Intel Corp, the world's largest chipmaker, said slower sales of desktop computers and weaker prices led it to miss its revenue target for the fourth quarter, causing the stock to decline more than 9 percent in late trading on Tuesday.
The disappointing earnings report made for a rocky start to the year, coming as Yahoo Inc also missed targets on Tuesday, causing technology stocks to decline across the board. IBM Corp's shares, however, managed to hold steady in after-hours trading, as that company reported solid profit growth for the quarter.
Intel, which is a bellwether for the technology industry, reported revenue of US$10.2 billion for the fourth quarter, up from US$9.6 billion in the quarter in 2004, a 6 percent increase.
Revenue fell US$200 million short of the low end of the company's own forecast, issued less than a month ago. Company executives insisted last month, which is traditionally strong for chip sales, was a weak end to an otherwise strong year for Intel.
Andy Bryant, Intel's chief financial officer, said the sluggish sales in the quarter were the result of a shortage of chipsets, components that work with microprocessors. Some of the chipsets come from outside suppliers.
He added that, "2005 was a great year punctuated by a difficult December."
Intel has been facing intense competition from Advanced Micro Devices Inc, which was to report its fourth-quarter results yesterday.
Bryant said that Intel had probably lost about a percentage point of market share in the fourth quarter.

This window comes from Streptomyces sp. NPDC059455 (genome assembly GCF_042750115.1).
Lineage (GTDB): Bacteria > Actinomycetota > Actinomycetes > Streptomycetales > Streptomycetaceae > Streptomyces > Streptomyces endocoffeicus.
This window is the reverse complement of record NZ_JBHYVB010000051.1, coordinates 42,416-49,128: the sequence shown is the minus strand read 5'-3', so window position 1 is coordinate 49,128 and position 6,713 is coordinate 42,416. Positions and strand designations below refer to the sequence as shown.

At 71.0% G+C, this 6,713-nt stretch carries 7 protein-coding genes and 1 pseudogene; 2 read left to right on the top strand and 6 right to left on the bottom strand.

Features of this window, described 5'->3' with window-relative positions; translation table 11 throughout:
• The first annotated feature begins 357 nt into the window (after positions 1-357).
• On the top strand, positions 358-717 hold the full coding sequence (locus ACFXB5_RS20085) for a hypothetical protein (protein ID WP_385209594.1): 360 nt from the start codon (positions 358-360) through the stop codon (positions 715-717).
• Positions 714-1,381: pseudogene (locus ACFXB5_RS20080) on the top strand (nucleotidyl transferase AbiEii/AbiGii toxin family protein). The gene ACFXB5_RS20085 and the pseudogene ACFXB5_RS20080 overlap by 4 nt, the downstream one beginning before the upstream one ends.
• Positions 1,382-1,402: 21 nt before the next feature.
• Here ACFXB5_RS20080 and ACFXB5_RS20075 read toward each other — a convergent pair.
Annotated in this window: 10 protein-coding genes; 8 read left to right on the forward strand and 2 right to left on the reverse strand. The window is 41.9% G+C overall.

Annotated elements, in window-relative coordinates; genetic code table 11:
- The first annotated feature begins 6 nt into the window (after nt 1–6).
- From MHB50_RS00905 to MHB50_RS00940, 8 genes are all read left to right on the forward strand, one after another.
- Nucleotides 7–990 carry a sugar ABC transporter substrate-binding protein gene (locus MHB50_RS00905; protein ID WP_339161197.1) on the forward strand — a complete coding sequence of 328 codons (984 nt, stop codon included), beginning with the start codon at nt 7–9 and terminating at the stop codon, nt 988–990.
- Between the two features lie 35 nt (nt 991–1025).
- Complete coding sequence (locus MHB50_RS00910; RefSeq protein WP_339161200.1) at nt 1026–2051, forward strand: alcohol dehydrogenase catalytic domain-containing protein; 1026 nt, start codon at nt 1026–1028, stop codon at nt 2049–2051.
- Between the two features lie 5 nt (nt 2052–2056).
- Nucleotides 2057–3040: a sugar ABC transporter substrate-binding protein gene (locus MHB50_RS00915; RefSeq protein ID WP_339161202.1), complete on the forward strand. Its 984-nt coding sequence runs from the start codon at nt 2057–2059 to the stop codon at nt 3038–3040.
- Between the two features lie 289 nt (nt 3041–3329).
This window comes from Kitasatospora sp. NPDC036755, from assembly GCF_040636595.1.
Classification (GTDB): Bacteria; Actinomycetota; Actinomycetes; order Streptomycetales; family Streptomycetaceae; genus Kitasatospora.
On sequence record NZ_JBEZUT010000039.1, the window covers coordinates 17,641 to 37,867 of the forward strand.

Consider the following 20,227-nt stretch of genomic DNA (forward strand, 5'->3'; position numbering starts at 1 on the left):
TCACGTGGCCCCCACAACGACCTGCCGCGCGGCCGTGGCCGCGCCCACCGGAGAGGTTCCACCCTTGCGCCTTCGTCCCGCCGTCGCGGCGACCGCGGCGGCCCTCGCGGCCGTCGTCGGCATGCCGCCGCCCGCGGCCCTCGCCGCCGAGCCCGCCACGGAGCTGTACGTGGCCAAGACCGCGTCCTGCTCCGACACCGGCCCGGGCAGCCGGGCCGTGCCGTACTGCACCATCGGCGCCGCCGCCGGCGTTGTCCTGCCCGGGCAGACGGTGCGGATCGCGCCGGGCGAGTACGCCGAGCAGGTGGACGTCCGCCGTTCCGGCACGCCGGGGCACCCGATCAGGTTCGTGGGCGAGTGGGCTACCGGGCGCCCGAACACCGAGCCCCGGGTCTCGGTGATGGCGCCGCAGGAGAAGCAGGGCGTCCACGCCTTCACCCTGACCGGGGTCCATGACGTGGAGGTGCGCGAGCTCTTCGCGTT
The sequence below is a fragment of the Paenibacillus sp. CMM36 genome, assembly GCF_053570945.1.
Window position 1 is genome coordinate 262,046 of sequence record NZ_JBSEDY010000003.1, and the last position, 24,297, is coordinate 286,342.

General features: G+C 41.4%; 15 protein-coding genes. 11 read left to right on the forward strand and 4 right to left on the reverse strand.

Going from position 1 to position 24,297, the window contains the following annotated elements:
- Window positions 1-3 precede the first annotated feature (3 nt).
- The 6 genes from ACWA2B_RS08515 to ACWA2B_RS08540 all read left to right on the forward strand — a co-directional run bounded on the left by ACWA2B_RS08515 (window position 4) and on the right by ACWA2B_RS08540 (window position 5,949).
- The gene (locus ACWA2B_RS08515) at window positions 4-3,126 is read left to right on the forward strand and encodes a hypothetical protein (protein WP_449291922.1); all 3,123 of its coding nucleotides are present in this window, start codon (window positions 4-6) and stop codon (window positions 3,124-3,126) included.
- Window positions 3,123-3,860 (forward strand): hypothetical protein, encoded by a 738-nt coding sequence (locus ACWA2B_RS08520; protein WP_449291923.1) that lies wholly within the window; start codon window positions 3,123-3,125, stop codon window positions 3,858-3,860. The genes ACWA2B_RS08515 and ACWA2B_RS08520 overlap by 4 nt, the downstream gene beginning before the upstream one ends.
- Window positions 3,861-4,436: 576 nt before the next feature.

But Paul Otellini, Intel's chief executive, told analysts that he felt Intel would regain market share as the company ramped up its dual-core processor line this year.
"We will be able to retake share in 2006," Otellini said. "We're starting out in more of a hole than we had thought."
The company, based in Santa Clara, California, said the shortage of chipsets meant it was not able to sell as many desktop computer processors as expected. Intel executives also blamed the revenue shortfall on lower-than-expected prices.
Net profit was US$2.45 billion, or US$0.40 a share, for the quarter, up 16 percent, compared with a profit of US$2.12 billion, or US$0.33 a share, in the period in 2004. Wall Street analysts had forecast that the company would earn US$0.43 a share on sales of US$$10.56 billion, according to a survey by Thomson Financial.
The report drove Intel's shares down more than 9 percent in after-hours trading; they closed down US$0.27, or roughly 1 percent, at US$25.52, at the close.
Further disappointing Wall Street, Intel executives said first-quarter revenue was likely to be lower than expected as well. The company forecast first-quarter revenue of US$9.1 billion to US$9.7 billion, below the Wall Street consensus estimate of US$10.05 billion.
Tim Luke, an analyst with Lehman Brothers, called Intel's guidance for the first quarter "disappointing," and he said it would lead investors to question whether Intel could stem the loss of market share as quickly as company executives would like.
Intel's gross margin was 61.8 percent in the fourth quarter, below the company's expectation of 63 percent.
The company said revenue in the Asia-Pacific region was essentially flat from the third quarter, and that revenue in North and South America was down from the third quarter.